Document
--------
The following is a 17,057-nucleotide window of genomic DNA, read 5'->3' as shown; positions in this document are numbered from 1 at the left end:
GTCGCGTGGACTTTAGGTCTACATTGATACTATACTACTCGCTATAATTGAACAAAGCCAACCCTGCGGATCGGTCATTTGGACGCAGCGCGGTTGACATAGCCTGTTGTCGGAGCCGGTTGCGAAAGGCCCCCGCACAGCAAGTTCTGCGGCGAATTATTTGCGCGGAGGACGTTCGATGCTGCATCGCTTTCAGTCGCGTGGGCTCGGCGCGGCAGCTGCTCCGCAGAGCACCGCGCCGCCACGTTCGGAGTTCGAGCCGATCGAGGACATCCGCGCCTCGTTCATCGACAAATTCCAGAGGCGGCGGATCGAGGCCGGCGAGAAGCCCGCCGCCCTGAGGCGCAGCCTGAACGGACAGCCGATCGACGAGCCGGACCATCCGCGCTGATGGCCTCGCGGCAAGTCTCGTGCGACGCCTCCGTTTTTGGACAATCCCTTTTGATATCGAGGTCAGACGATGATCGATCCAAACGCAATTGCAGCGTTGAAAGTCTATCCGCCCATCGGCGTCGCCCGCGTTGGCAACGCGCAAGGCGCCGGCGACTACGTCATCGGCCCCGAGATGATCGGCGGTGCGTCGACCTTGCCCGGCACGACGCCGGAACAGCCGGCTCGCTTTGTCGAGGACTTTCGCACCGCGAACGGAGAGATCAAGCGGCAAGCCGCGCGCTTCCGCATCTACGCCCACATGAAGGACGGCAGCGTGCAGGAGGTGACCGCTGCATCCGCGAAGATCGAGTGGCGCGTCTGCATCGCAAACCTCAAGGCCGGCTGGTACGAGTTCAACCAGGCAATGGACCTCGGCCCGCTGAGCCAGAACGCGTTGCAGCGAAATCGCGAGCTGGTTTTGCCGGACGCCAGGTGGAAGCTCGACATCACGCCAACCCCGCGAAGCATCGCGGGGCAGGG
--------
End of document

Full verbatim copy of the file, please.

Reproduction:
The following is a 17,057-nucleotide window of genomic DNA, read 5'->3' as shown; positions in this document are numbered from 1 at the left end:
GTCGCGTGGACTTTAGGTCTACATTGATACTATACTACTCGCTATAATTGAACAAAGCCAACCCTGCGGATCGGTCATTTGGACGCAGCGCGGTTGACATAGCCTGTTGTCGGAGCCGGTTGCGAAAGGCCCCCGCACAGCAAGTTCTGCGGCGAATTATTTGCGCGGAGGACGTTCGATGCTGCATCGCTTTCAGTCGCGTGGGCTCGGCGCGGCAGCTGCTCCGCAGAGCACCGCGCCGCCACGTTCGGAGTTCGAGCCGATCGAGGACATCCGCGCCTCGTTCATCGACAAATTCCAGAGGCGGCGGATCGAGGCCGGCGAGAAGCCCGCCGCCCTGAGGCGCAGCCTGAACGGACAGCCGATCGACGAGCCGGACCATCCGCGCTGATGGCCTCGCGGCAAGTCTCGTGCGACGCCTCCGTTTTTGGACAATCCCTTTTGATATCGAGGTCAGACGATGATCGATCCAAACGCAATTGCAGCGTTGAAAGTCTATCCGCCCATCGGCGTCGCCCGCGTTGGCAACGCGCAAGGCGCCGGCGACTACGTCATCGGCCCCGAGATGATCGGCGGTGCGTCGACCTTGCCCGGCACGACGCCGGAACAGCCGGCTCGCTTTGTCGAGGACTTTCGCACCGCGAACGGAGAGATCAAGCGGCAAGCCGCGCGCTTCCGCATCTACGCCCACATGAAGGACGGCAGCGTGCAGGAGGTGACCGCTGCATCCGCGAAGATCGAGTGGCGCGTCTGCATCGCAAACCTCAAGGCCGGCTGGTACGAGTTCAACCAGGCAATGGACCTCGGCCCGCTGAGCCAGAACGCGTTGCAGCGAAATCGCGAGCTGGTTTTGCCGGACGCCAGGTGGAAGCTCGACATCACGCCAACCCCGCGAAGCATCGCGGGGCAGGG